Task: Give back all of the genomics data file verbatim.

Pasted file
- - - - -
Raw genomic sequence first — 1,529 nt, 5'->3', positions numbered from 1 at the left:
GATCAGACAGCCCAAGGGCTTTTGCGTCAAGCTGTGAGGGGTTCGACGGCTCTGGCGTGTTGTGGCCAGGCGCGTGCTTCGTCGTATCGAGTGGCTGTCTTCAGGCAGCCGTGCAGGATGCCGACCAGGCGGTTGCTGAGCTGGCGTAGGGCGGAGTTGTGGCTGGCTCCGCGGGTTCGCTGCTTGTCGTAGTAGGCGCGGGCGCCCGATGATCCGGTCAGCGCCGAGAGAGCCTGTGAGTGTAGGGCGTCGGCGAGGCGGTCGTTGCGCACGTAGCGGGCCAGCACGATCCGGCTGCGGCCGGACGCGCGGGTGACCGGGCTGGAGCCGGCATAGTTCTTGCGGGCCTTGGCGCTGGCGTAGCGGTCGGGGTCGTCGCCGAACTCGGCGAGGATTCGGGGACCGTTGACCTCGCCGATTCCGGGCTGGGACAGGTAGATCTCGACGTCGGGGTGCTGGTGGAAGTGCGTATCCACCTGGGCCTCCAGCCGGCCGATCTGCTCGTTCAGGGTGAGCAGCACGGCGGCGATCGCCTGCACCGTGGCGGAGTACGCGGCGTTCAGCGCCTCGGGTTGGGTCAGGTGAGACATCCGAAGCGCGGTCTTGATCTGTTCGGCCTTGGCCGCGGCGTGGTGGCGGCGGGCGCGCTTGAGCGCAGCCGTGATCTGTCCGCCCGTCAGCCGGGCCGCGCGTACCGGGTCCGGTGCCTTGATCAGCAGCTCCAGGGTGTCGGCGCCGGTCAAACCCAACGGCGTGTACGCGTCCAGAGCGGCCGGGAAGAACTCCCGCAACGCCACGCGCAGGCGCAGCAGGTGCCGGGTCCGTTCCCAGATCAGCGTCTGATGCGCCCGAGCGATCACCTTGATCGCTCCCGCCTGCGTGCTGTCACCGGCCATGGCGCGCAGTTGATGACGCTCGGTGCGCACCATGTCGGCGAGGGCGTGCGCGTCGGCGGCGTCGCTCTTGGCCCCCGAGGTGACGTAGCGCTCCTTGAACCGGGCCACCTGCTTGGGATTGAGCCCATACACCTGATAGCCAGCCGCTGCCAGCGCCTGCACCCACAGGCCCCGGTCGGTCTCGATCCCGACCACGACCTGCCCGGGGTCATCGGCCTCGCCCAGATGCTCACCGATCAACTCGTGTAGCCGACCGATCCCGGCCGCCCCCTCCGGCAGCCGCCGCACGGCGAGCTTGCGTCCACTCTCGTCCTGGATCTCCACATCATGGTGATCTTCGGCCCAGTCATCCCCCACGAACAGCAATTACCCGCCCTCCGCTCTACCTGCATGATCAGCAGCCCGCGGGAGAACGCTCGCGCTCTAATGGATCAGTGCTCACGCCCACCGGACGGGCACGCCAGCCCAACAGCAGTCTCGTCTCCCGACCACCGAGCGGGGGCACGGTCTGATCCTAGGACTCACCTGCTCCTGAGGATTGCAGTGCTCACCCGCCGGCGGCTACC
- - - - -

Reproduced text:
Raw genomic sequence first — 1,529 nt, 5'->3', positions numbered from 1 at the left:
GATCAGACAGCCCAAGGGCTTTTGCGTCAAGCTGTGAGGGGTTCGACGGCTCTGGCGTGTTGTGGCCAGGCGCGTGCTTCGTCGTATCGAGTGGCTGTCTTCAGGCAGCCGTGCAGGATGCCGACCAGGCGGTTGCTGAGCTGGCGTAGGGCGGAGTTGTGGCTGGCTCCGCGGGTTCGCTGCTTGTCGTAGTAGGCGCGGGCGCCCGATGATCCGGTCAGCGCCGAGAGAGCCTGTGAGTGTAGGGCGTCGGCGAGGCGGTCGTTGCGCACGTAGCGGGCCAGCACGATCCGGCTGCGGCCGGACGCGCGGGTGACCGGGCTGGAGCCGGCATAGTTCTTGCGGGCCTTGGCGCTGGCGTAGCGGTCGGGGTCGTCGCCGAACTCGGCGAGGATTCGGGGACCGTTGACCTCGCCGATTCCGGGCTGGGACAGGTAGATCTCGACGTCGGGGTGCTGGTGGAAGTGCGTATCCACCTGGGCCTCCAGCCGGCCGATCTGCTCGTTCAGGGTGAGCAGCACGGCGGCGATCGCCTGCACCGTGGCGGAGTACGCGGCGTTCAGCGCCTCGGGTTGGGTCAGGTGAGACATCCGAAGCGCGGTCTTGATCTGTTCGGCCTTGGCCGCGGCGTGGTGGCGGCGGGCGCGCTTGAGCGCAGCCGTGATCTGTCCGCCCGTCAGCCGGGCCGCGCGTACCGGGTCCGGTGCCTTGATCAGCAGCTCCAGGGTGTCGGCGCCGGTCAAACCCAACGGCGTGTACGCGTCCAGAGCGGCCGGGAAGAACTCCCGCAACGCCACGCGCAGGCGCAGCAGGTGCCGGGTCCGTTCCCAGATCAGCGTCTGATGCGCCCGAGCGATCACCTTGATCGCTCCCGCCTGCGTGCTGTCACCGGCCATGGCGCGCAGTTGATGACGCTCGGTGCGCACCATGTCGGCGAGGGCGTGCGCGTCGGCGGCGTCGCTCTTGGCCCCCGAGGTGACGTAGCGCTCCTTGAACCGGGCCACCTGCTTGGGATTGAGCCCATACACCTGATAGCCAGCCGCTGCCAGCGCCTGCACCCACAGGCCCCGGTCGGTCTCGATCCCGACCACGACCTGCCCGGGGTCATCGGCCTCGCCCAGATGCTCACCGATCAACTCGTGTAGCCGACCGATCCCGGCCGCCCCCTCCGGCAGCCGCCGCACGGCGAGCTTGCGTCCACTCTCGTCCTGGATCTCCACATCATGGTGATCTTCGGCCCAGTCATCCCCCACGAACAGCAATTACCCGCCCTCCGCTCTACCTGCATGATCAGCAGCCCGCGGGAGAACGCTCGCGCTCTAATGGATCAGTGCTCACGCCCACCGGACGGGCACGCCAGCCCAACAGCAGTCTCGTCTCCCGACCACCGAGCGGGGGCACGGTCTGATCCTAGGACTCACCTGCTCCTGAGGATTGCAGTGCTCACCCGCCGGCGGCTACC